Commentary: Donald Trump and a lost gentleman’s art

By John Krull 

INDIANAPOLIS – Elton John said it best.

“Sorry seems to be the hardest word,” he sang several decades ago, but it still seems true.

John Krull, publisher,

As the depressing saga of President Donald Trump’s pointless feud with the widow of a fallen solider and the congresswoman who is close to the soldier’s family has unfolded, I’ve been pondering the seemingly lost art of the apology.

I’m not a member of the president’s unquestioning fan club, but I initially was inclined to give him the benefit of the doubt. I don’t think Trump intended to insult the memory or sacrifice of Sgt. La David Johnson or make his widow, Myeshia Johnson, feel bad when he picked up the phone to make a condolence call.

But that’s apparently what the president did.

Maybe he did so because he has an empathy deficit. Maybe he had a bad moment and just framed his sympathies in a clumsy fashion. Maybe the grieving widow was in a state of heightened sensitivity.

It doesn’t matter.

A kind, wise and worldly man – in old-fashioned terms, a gentleman – would have realized when this blew up that an apology would be the appropriate response.

“I’m sorry,” a gentleman would have said. “I meant no disrespect to your husband or to the sacrifice he and your family have made in defense of this country. The last thing I would want to do is add to your burdens during this time of sorrow. I, along with all other Americans, share your grief and honor your husband’s memory. Please accept my apologies for any offense I may have given you.”

End of story.

Yes, that’s how a gentleman would have handled it.

Trump went another way. He lashed out first at U.S. Rep. Frederica Wilson, D-Florida, and then suggested Wilson and Mrs. Johnson were lying.

At the very least, the president’s response shows how limited his political skills are. Regardless of how sensitive the situation or sophisticated the challenge, Trump tries to turn everything into a street fight because that’s the only environment in which he feels comfortable.

And he’s not savvy enough to realize that, in a battle for public sympathy between a billionaire real estate developer and a grieving war widow, the widow almost always wins.

But there’s something deeper going on here – a lack of basic moral awareness.

Donald Trump just does not seem to understand that, even if you feel you might have cause, kicking good people when they’re down and hurting just isn’t right.

He’s not alone in this, of course.

I’ve known only a few political leaders in my career who could acknowledge that they’d made a mistake or given offense when they shouldn’t – and been willing to say they were sorry.

Really sorry, that is.

My grandfather told me that any apology that includes the word “but” isn’t an apology. Instead, it’s an attempt to reposition for another line of attack in an ongoing dispute.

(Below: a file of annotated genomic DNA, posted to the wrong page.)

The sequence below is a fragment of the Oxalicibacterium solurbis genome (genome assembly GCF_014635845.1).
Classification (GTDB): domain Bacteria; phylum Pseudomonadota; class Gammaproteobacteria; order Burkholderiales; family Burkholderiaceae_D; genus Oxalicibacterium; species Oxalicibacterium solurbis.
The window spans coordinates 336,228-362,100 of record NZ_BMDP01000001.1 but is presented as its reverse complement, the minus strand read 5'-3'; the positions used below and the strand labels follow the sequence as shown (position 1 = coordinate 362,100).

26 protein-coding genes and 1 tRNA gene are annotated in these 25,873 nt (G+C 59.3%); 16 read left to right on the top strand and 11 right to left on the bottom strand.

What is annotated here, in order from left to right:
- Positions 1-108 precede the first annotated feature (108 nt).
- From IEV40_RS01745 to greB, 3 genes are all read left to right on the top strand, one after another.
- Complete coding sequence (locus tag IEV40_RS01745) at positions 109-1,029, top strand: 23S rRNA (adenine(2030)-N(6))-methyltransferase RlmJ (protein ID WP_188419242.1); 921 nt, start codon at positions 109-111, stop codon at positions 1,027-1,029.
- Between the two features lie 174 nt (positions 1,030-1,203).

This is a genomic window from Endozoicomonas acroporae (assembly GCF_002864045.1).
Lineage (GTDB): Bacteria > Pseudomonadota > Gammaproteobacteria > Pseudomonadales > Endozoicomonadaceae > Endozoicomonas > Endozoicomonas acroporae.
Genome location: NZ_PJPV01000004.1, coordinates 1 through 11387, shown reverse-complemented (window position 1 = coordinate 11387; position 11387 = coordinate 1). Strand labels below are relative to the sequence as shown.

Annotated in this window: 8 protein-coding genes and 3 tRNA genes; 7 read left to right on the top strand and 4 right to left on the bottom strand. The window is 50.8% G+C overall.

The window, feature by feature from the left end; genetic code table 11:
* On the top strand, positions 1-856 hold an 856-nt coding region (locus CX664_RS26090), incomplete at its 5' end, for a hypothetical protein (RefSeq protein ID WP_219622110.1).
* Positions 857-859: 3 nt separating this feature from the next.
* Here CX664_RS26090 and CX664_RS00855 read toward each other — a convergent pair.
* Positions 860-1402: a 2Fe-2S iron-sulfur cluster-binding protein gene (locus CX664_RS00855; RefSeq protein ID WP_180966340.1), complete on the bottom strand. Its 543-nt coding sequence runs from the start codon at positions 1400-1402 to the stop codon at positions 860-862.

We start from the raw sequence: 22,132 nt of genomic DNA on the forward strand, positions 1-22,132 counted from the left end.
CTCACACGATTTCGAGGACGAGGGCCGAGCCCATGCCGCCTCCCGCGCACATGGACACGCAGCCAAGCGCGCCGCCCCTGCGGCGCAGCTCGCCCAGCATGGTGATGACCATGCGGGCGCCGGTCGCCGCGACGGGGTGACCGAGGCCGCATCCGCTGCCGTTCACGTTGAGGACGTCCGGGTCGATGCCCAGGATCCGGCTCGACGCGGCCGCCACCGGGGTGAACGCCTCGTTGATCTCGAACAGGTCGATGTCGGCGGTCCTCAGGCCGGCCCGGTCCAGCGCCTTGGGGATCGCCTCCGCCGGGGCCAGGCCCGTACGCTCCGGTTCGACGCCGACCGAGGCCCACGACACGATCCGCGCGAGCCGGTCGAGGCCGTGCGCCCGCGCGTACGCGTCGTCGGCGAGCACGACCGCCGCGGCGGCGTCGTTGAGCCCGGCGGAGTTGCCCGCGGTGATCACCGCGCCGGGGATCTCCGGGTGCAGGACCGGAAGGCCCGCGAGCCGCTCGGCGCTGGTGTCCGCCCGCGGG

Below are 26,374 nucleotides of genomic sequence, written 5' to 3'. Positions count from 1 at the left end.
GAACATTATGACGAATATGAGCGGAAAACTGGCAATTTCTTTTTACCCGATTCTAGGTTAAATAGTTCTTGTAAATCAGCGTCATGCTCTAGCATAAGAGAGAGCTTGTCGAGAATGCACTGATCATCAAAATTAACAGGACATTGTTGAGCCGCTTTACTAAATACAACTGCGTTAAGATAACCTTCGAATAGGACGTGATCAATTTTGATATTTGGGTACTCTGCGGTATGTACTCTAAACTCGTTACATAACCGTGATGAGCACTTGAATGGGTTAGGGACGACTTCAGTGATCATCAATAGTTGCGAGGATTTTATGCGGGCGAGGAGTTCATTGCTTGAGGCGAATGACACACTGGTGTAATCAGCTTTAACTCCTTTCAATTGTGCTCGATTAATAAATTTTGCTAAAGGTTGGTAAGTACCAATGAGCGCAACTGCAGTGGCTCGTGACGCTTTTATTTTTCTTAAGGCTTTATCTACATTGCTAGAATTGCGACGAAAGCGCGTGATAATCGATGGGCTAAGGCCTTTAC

A real apology acknowledges the feelings of the person who has been hurt or offended and expresses genuine regret for the harm done.

Current Purdue University President and former Indiana Gov. Mitch Daniels comes to someone who knows how to issue a real apology.

Near the end of his governorship, Daniels said some intemperate things about people who questioned his infrastructure funding plans.

He realized he’d gone too far.

And he apologized.

Mitch Daniels is not a man who enjoys making mistakes. He’s hard on himself when he does make one.

It doubtless was not effortless for him to apologize, to acknowledge publicly he’d misspoken.

But that’s as it should be.

A real apology indicates the person apologizing feels pain or discomfort over causing another person pain or discomfort.

It’s not easy to apologize, even if we generally do feel better after we say we’re sorry.

It’s because it’s not easy to apologize that I’ve always respected Mitch Daniels for doing so.

He could teach President Trump a thing or two.

If Trump had apologized in this situation, he’d feel better.

Sgt. Johnson’s widow, family and friends would feel better.

In fact, the whole country would feel better.

John Krull is director of Franklin College’s Pulliam School of Journalism, host of “No Limits” WFYI 90.1 Indianapolis and publisher of, a news website powered by Franklin College journalism students.

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One Response to Commentary: Donald Trump and a lost gentleman’s art

  1. John, as always a meaningful message. I quibble with your phrase “lack of basic moral awareness.” I think it goes much deeper than a basic awareness: I think he’s essentially amoral as the Oxford Dictionary defines it — “lacking a moral sense; unconcerned with the rightness or wrongness of something.” Regrettably and dangerously, his amorality extends to his personal affairs and world affairs. If I thought he had the strategic capacity and I was a true conspiratorialist I would see this as another Great Deflection/Deception as painful policy and regulatory changes are quietly made in the background.